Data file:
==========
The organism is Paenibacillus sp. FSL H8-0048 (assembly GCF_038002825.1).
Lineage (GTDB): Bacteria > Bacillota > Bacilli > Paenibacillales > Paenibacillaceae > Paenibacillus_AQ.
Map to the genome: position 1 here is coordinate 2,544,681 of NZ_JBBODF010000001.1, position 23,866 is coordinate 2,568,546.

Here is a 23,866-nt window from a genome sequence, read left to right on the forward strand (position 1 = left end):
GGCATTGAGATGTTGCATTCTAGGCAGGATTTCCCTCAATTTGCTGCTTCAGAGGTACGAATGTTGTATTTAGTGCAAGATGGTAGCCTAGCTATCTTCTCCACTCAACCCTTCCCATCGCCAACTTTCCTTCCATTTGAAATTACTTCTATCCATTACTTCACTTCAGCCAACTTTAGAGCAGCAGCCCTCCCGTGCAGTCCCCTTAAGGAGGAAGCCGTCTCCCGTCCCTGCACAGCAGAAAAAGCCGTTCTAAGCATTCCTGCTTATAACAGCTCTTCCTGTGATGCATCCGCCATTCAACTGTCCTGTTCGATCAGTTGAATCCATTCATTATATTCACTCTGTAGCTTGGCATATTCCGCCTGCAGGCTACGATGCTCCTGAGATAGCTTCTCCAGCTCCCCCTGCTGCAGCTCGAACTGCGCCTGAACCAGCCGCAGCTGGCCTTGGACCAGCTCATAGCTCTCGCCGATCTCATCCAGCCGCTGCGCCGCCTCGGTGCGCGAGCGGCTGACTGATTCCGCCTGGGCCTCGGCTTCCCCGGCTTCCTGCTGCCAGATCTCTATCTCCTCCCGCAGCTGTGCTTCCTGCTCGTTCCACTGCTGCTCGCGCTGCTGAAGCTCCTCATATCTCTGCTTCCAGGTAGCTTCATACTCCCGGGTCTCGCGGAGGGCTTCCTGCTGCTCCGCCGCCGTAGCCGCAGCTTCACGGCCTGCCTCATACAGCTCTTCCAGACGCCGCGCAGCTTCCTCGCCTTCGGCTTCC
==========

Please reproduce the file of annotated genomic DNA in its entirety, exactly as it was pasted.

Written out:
The organism is Paenibacillus sp. FSL H8-0048 (assembly GCF_038002825.1).
Lineage (GTDB): Bacteria > Bacillota > Bacilli > Paenibacillales > Paenibacillaceae > Paenibacillus_AQ.
Map to the genome: position 1 here is coordinate 2,544,681 of NZ_JBBODF010000001.1, position 23,866 is coordinate 2,568,546.

Here is a 23,866-nt window from a genome sequence, read left to right on the forward strand (position 1 = left end):
GGCATTGAGATGTTGCATTCTAGGCAGGATTTCCCTCAATTTGCTGCTTCAGAGGTACGAATGTTGTATTTAGTGCAAGATGGTAGCCTAGCTATCTTCTCCACTCAACCCTTCCCATCGCCAACTTTCCTTCCATTTGAAATTACTTCTATCCATTACTTCACTTCAGCCAACTTTAGAGCAGCAGCCCTCCCGTGCAGTCCCCTTAAGGAGGAAGCCGTCTCCCGTCCCTGCACAGCAGAAAAAGCCGTTCTAAGCATTCCTGCTTATAACAGCTCTTCCTGTGATGCATCCGCCATTCAACTGTCCTGTTCGATCAGTTGAATCCATTCATTATATTCACTCTGTAGCTTGGCATATTCCGCCTGCAGGCTACGATGCTCCTGAGATAGCTTCTCCAGCTCCCCCTGCTGCAGCTCGAACTGCGCCTGAACCAGCCGCAGCTGGCCTTGGACCAGCTCATAGCTCTCGCCGATCTCATCCAGCCGCTGCGCCGCCTCGGTGCGCGAGCGGCTGACTGATTCCGCCTGGGCCTCGGCTTCCCCGGCTTCCTGCTGCCAGATCTCTATCTCCTCCCGCAGCTGTGCTTCCTGCTCGTTCCACTGCTGCTCGCGCTGCTGAAGCTCCTCATATCTCTGCTTCCAGGTAGCTTCATACTCCCGGGTCTCGCGGAGGGCTTCCTGCTGCTCCGCCGCCGTAGCCGCAGCTTCACGGCCTGCCTCATACAGCTCTTCCAGACGCCGCGCAGCTTCCTCGCCTTCGGCTTCC